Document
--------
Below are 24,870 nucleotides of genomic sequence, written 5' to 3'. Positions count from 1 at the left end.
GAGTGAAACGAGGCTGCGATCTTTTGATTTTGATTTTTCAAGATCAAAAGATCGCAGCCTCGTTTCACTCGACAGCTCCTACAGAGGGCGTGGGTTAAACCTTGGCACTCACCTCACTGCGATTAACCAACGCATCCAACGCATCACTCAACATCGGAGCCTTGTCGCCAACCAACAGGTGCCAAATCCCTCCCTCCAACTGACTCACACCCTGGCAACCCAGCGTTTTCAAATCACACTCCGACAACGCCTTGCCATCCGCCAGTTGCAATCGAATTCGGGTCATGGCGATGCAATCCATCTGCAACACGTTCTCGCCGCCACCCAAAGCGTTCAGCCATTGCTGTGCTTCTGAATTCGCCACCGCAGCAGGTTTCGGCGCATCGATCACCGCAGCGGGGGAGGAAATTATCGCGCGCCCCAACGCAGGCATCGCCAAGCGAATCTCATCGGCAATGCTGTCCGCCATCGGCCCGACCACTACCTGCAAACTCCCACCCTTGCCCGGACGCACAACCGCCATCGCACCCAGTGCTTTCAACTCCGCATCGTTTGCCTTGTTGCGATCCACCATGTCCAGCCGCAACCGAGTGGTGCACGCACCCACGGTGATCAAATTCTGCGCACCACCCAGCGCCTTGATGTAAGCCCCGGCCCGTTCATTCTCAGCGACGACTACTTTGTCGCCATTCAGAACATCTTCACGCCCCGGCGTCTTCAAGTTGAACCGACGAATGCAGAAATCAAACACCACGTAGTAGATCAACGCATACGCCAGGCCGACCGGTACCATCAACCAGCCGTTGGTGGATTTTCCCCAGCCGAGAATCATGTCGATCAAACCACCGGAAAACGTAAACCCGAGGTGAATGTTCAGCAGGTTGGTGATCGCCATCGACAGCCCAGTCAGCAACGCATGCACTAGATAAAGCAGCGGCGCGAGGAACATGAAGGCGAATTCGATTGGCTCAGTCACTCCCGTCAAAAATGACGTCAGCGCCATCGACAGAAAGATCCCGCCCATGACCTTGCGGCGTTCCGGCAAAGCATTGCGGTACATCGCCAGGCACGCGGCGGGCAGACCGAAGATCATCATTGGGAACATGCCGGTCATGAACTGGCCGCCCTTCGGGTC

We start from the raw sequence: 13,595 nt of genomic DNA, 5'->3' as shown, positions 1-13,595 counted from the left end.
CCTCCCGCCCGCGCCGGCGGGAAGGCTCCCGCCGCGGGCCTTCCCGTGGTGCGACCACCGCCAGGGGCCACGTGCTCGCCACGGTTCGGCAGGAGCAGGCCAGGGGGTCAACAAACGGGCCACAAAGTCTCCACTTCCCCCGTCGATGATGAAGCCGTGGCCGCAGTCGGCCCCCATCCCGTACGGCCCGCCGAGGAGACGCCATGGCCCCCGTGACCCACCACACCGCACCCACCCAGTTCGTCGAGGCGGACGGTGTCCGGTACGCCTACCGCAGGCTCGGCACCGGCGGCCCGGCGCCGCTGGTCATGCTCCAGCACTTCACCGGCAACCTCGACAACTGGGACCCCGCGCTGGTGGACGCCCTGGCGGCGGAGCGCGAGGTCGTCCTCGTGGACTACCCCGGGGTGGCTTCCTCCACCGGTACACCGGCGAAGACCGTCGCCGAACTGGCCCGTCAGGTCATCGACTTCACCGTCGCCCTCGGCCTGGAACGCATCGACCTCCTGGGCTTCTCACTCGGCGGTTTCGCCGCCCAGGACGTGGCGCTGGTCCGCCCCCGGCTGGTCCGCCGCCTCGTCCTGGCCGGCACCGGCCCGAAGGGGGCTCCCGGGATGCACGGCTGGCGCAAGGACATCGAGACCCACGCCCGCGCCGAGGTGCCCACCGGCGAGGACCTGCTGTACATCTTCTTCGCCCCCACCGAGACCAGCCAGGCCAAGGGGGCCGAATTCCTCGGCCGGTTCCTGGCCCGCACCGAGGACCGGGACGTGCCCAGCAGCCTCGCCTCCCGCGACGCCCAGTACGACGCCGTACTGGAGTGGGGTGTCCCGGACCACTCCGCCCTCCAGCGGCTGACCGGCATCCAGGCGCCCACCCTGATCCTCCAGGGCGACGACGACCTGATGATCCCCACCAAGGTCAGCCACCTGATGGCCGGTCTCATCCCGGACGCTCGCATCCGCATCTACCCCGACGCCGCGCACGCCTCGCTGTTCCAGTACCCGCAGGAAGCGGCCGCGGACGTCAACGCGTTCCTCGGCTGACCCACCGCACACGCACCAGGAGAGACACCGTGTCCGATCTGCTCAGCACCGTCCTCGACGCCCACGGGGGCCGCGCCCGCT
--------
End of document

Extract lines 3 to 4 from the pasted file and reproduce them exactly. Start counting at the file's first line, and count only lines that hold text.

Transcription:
We start from the raw sequence: 13,595 nt of genomic DNA, 5'->3' as shown, positions 1-13,595 counted from the left end.
CCTCCCGCCCGCGCCGGCGGGAAGGCTCCCGCCGCGGGCCTTCCCGTGGTGCGACCACCGCCAGGGGCCACGTGCTCGCCACGGTTCGGCAGGAGCAGGCCAGGGGGTCAACAAACGGGCCACAAAGTCTCCACTTCCCCCGTCGATGATGAAGCCGTGGCCGCAGTCGGCCCCCATCCCGTACGGCCCGCCGAGGAGACGCCATGGCCCCCGTGACCCACCACACCGCACCCACCCAGTTCGTCGAGGCGGACGGTGTCCGGTACGCCTACCGCAGGCTCGGCACCGGCGGCCCGGCGCCGCTGGTCATGCTCCAGCACTTCACCGGCAACCTCGACAACTGGGACCCCGCGCTGGTGGACGCCCTGGCGGCGGAGCGCGAGGTCGTCCTCGTGGACTACCCCGGGGTGGCTTCCTCCACCGGTACACCGGCGAAGACCGTCGCCGAACTGGCCCGTCAGGTCATCGACTTCACCGTCGCCCTCGGCCTGGAACGCATCGACCTCCTGGGCTTCTCACTCGGCGGTTTCGCCGCCCAGGACGTGGCGCTGGTCCGCCCCCGGCTGGTCCGCCGCCTCGTCCTGGCCGGCACCGGCCCGAAGGGGGCTCCCGGGATGCACGGCTGGCGCAAGGACATCGAGACCCACGCCCGCGCCGAGGTGCCCACCGGCGAGGACCTGCTGTACATCTTCTTCGCCCCCACCGAGACCAGCCAGGCCAAGGGGGCCGAATTCCTCGGCCGGTTCCTGGCCCGCACCGAGGACCGGGACGTGCCCAGCAGCCTCGCCTCCCGCGACGCCCAGTACGACGCCGTACTGGAGTGGGGTGTCCCGGACCACTCCGCCCTCCAGCGGCTGACCGGCATCCAGGCGCCCACCCTGATCCTCCAGGGCGACGACGACCTGATGATCCCCACCAAGGTCAGCCACCTGATGGCCGGTCTCATCCCGGACGCTCGCATCCGCATCTACCCCGACGCCGCGCACGCCTCGCTGTTCCAGTACCCGCAGGAAGCGGCCGCGGACGTCAACGCGTTCCTCGGCTGACCCACCGCACACGCACCAGGAGAGACACCGTGTCCGATCTGCTCAGCACCGTCCTCGACGCCCACGGGGGCCGCGCCCGCT